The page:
I'm trying to design a device that would cause a supernova in a high mass star. I want some kind of explanation so the device doesn't seem so handwavy. Is there any way to somehow increase the amount of Fe 56 or 58 in a star, increase the density of it's core, or increase the outward pressure on the star to rapidly accelerate the fusion cycle in high mass stars?

  • $\begingroup$ the energy output from the fusion of lighter elements keep the star from collapsing, it takes more energy to fuse heavier element like iron and thus the energy output starts to decline exponentially very quickly and kaboom! $\endgroup$
    – user6760
    Jan 13, 2021 at 4:54
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    $\begingroup$ You could do like they did in Iron Sunrise by Charles Stross. I think it involved changing the nature of time in the very center of a star, such that there was a 20 km vacuum in the center. $\endgroup$
    – NomadMaker
    Jan 13, 2021 at 19:32
  • $\begingroup$ To NomadMaker - I don't think a situation where time is manipulated works for my scenario because the whole point of this supernova device is to generate energy for time travel. so if they could already do that in the core of stars, it wouldn't be an issue. $\endgroup$ Jan 13, 2021 at 23:45
  • $\begingroup$ To user6760 - I'm aware of the binding curve, and stages of fusion within a star, I'm looking for a method of accelerating the process so that it happens within hours. $\endgroup$ Jan 14, 2021 at 0:47

2 Answers 2


In order for a star to supernova, based on our current understanding of physics, you need to have three things:

  1. Sufficient mass for the start to explode rather than burn down (Roughly 6-8 times the mass of our own Sun
  2. An exhaustion or significant decrease of readily consumable fusion fuel
  3. Sufficient fuel of a different type such that the star is fusing heavier elements (think silicon rather than helium or nitrogen)

All of these things tend to occur over millions of years for stars of sufficient volume and mass. Additionally, there is still ongoing research in the field of supernovas, so there is not exactly a precise recipe to create one.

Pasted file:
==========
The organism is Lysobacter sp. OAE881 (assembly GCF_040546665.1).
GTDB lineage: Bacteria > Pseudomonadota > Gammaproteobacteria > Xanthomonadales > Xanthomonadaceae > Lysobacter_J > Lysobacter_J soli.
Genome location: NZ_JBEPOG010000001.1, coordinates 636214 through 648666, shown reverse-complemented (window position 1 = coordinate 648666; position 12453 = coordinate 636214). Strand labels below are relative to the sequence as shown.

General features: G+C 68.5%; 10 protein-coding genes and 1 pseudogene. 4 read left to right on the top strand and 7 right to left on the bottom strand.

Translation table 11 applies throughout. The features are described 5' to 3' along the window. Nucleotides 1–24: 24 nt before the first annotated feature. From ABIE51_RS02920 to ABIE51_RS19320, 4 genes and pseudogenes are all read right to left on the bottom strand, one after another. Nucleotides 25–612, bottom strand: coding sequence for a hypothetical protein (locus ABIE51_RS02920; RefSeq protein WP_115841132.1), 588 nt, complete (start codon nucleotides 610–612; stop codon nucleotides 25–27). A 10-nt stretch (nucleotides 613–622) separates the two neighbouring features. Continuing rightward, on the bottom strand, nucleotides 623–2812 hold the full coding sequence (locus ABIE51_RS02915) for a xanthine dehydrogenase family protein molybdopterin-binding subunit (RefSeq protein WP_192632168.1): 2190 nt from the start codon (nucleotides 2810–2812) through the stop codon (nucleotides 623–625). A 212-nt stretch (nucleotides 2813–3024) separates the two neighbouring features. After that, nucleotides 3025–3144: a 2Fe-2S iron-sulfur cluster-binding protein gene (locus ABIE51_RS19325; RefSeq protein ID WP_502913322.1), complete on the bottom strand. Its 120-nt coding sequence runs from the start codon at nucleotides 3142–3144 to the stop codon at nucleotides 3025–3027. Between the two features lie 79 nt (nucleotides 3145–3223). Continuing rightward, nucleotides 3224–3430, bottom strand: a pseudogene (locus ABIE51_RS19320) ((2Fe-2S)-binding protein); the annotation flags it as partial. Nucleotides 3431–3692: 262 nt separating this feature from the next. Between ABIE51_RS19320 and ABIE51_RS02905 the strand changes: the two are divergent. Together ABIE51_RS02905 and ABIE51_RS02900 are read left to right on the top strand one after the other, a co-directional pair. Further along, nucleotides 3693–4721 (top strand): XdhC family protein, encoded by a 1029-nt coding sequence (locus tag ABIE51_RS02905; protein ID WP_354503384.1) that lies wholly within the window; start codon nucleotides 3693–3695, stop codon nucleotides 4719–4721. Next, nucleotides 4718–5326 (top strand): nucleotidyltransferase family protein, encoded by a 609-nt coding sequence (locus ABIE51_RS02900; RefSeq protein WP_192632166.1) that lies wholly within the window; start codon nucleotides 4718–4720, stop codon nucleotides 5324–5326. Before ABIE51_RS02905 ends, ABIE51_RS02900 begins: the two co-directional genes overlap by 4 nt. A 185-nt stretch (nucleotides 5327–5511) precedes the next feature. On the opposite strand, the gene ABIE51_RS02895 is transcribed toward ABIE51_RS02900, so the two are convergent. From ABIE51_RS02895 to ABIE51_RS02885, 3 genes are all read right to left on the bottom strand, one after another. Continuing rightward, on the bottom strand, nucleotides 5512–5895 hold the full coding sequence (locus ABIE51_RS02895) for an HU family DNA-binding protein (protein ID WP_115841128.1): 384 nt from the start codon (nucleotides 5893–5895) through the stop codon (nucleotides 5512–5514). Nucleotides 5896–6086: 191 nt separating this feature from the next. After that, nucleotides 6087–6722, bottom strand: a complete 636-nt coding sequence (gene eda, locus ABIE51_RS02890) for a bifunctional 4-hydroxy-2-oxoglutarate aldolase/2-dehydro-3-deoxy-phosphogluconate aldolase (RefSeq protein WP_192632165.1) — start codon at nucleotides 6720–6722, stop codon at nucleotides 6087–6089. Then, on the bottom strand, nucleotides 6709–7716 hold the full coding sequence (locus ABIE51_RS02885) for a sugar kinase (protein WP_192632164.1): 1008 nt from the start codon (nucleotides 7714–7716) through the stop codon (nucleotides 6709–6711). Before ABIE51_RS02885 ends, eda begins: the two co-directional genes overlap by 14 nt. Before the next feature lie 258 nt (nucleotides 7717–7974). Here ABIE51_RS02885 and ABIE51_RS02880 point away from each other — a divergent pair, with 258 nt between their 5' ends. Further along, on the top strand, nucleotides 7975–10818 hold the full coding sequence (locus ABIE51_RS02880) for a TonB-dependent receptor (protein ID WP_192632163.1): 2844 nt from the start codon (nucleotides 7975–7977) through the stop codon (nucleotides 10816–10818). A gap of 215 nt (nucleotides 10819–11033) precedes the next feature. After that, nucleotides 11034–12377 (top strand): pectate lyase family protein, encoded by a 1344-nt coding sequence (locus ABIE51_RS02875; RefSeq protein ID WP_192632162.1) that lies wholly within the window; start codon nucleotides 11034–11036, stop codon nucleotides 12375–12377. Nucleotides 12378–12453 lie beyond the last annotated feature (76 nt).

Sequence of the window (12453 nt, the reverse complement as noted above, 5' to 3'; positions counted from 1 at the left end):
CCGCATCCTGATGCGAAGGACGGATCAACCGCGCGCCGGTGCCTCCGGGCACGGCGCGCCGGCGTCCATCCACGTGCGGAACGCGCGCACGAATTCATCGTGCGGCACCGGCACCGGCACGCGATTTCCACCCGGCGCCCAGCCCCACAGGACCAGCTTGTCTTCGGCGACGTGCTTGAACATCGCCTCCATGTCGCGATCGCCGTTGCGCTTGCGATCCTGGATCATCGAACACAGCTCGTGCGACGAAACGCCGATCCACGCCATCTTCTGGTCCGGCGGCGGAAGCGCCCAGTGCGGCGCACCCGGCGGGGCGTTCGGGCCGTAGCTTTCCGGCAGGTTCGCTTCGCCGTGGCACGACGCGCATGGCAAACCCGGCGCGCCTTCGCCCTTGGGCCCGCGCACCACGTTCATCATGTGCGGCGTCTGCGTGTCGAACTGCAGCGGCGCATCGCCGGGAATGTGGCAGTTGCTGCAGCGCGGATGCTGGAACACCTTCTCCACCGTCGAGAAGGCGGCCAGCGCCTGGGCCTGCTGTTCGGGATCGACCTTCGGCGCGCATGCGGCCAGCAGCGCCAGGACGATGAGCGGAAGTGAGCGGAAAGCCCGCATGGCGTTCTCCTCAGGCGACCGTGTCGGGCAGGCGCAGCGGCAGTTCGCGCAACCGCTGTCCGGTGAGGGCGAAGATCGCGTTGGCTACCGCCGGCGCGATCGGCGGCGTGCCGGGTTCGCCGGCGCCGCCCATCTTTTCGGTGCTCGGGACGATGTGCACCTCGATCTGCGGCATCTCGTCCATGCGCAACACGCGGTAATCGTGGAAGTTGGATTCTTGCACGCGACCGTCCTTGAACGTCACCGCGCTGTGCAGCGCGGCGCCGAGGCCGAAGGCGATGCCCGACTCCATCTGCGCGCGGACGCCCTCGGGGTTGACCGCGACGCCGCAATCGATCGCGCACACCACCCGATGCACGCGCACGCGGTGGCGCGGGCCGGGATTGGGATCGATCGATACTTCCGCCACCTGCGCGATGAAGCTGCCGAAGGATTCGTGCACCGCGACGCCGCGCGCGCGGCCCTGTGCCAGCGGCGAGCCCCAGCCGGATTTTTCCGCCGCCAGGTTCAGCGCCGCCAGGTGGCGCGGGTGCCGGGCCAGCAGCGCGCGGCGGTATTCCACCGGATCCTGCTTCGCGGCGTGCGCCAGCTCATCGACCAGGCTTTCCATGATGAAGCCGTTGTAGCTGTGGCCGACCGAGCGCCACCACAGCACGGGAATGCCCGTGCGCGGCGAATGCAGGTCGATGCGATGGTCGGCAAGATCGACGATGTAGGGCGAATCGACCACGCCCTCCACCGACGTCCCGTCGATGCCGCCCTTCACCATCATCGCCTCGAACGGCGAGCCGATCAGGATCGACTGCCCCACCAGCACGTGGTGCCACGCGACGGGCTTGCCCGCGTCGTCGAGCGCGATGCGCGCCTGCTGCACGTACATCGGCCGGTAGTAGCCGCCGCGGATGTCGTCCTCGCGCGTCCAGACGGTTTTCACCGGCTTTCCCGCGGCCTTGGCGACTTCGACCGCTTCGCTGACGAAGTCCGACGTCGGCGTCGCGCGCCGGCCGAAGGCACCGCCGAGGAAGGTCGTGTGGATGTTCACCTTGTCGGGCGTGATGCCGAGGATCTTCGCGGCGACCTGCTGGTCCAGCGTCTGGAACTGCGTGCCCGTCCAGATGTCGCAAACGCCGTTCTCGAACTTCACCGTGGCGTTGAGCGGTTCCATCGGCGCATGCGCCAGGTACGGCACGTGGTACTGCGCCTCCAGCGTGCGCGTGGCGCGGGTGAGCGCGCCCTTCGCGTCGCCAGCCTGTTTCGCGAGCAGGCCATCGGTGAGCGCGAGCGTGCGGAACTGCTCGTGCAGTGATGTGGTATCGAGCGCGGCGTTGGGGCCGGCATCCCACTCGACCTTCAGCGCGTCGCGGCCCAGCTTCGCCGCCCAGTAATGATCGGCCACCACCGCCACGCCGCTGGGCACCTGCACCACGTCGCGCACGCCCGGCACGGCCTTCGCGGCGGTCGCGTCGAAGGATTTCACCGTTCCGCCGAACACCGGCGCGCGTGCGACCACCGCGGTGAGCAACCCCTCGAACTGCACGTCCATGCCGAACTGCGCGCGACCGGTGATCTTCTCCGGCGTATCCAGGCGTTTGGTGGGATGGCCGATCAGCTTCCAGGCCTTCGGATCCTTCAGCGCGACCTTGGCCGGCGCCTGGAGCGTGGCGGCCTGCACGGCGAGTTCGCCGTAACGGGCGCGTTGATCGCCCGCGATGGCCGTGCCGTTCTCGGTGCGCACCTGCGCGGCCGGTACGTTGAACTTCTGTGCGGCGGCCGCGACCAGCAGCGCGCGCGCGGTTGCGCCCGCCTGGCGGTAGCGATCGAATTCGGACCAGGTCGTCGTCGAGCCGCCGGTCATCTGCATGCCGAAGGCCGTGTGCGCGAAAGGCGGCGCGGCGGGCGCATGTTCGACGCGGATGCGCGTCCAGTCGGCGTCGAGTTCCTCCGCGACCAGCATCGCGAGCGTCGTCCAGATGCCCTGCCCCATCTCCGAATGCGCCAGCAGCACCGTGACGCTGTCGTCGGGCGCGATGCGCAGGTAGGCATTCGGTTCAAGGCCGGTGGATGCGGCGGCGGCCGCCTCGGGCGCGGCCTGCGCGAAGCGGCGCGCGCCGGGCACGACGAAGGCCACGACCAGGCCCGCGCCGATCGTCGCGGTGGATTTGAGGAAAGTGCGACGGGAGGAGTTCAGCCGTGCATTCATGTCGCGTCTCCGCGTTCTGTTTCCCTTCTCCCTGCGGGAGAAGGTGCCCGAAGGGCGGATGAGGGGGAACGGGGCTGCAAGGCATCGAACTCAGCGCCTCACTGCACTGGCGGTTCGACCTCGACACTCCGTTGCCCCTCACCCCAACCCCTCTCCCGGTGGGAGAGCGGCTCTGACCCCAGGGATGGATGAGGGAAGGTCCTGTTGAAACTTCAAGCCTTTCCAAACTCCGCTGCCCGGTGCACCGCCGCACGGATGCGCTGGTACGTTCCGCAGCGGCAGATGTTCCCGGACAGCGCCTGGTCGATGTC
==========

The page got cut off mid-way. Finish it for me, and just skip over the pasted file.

That said, it looks from the comment section that by "rapidly" you are talking hours, which is unfortunate. On a longer, stellar scale of "rapidly" (A few decades to a few centuries) it might be possible to trigger this effect by a reverse form of Star Lifting (https://en.wikipedia.org/wiki/Star_lifting). In a nutshell, instead of lifting or blasting mass out of the star, you would add massive amounts of heavy elements (probably multiple planet-sized lumps of iron or some such material) into the star at a velocity less than that of the escape velocity of the gravity well. The perk of this method is that it would be achievable at our currently level of technology and is compatible with current physics.

If you want to speed things up, you could greatly increase the mass you introduced. In theory, if you took two high-mass stars that were close to supernova anyway and smashed them into each other, the resulting collection of stellar mass would more rapidly burn through the fuel and supernova. The problems with this are A) moving a star and B) the physics of aiming that precisely in a moving universe so the mass doesn't just spiral off.

Finally, if you have access to some handwavium, you could teleport the core out of a star and replace it with supercritical fissile material. Supernovas occur when the gravity holding a star together is less than the force being expelled from the interior. By essentially detonating a super-nuke in the middle of a low-gravity space, you would get an impressive explosion. Strictly speaking, this would be less a supernova and more of a space nuke targeting a star.


You will need ridonkulous amounts of energy, or some handwavium.
So make your device out of believable handwavium.

Your device briefly, for about a minute, suppresses thermonuclear reactions within its field of effect. It was originally designed as a last-ditch shield to protect your fleet heavy battlecruisers against incoming hydrogen bombs, by suppressing their fusion reaction for the moment as they would detonate. How? I have no clue, that's for the technical boffins to know. We just activate the mechanism and hope we got the timing right. It is very large, very clumsy and takes days to reset, of course.

You, in your insane genius, have figured out that if you turn this device on a large star, it will very briefly stop the fusion process in the core, triggering a core collapse, and subsequent supernova runaway reaction.

You make very, very sure to not tell anyone this, as it would of course lead to you becoming the #1 most wanted fugitive in the known universe!

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    $\begingroup$ I feel like the star lifting idea presented earlier, would fit better, but I do like your idea of suppressing fusion, and might adopt it elsewhere in some form. $\endgroup$ Feb 7, 2021 at 3:24

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